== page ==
The photo was taken with my iPhone 7 a few seconds after totality, just as sunlight was appearing in the upper right quadrant with the moon sliding downward and to the left in an easterly direction. I was very lucky on timing.

The blue dot in the lower left quadrant is apparent in three live-mode burst photos and has three possible explanations: 

(1)  It is the planet Mercury with an enlarged image because of saturation of the photo detectors in the camera. Interestingly, the position is in good qualitative agreement with star/planetary charts for the same time. Venus, seen with the naked eye during totality, was outside of the upper right quadrant west of the sun, where it should have been. 

(2) It is the heretofore unseen planet Vulcan, one of those fake news interpretations which seem to be popular these days .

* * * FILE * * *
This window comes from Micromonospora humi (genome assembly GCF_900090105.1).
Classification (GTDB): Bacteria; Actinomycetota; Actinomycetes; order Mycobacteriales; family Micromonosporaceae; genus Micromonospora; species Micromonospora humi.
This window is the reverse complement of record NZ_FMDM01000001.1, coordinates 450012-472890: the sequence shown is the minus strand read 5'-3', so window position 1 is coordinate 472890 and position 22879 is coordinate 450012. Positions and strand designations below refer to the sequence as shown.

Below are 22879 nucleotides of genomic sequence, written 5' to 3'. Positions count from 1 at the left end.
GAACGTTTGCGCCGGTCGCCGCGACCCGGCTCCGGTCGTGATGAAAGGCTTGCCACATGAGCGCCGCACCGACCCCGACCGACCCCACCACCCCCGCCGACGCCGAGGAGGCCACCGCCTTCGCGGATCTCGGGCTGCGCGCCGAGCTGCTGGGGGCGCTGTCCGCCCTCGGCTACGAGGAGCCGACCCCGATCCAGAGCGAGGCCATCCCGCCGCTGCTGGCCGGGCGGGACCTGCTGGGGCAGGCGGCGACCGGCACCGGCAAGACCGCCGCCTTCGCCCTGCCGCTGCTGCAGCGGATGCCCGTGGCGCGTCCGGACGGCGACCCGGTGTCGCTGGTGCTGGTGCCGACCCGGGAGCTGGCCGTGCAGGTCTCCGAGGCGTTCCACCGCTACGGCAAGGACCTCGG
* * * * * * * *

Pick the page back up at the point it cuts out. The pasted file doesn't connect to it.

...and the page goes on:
(3) It is a camera lens artifact.

Arthur F. Hebard
Distinguished Professor of Physics
University of Florida

4. We Drove 700 Miles

My wife, Marlene Bloom, and I drove to Madisonville, Tennessee, to watch the eclipse. We located a high school there and settled down on a piece of unobstructed grass on the school grounds and watched as the Moon slowly completely covered the Sun. We were essentially alone, as another couple did the same thing 100 yards away from our chosen site.

It was truly "unearthly." At the moment of totality, the lighting was spectacularly surreal; the vision of a black sun surrounded by a bright, irregular halo of fire hovering motionless above us was so foreign to anything I had ever experienced that I am still processing the information of those two minutes. We had traveled some 700 miles, from Fort Lee, New Jersey, to Madisonville to see it. We now want to do the same thing again in 2024!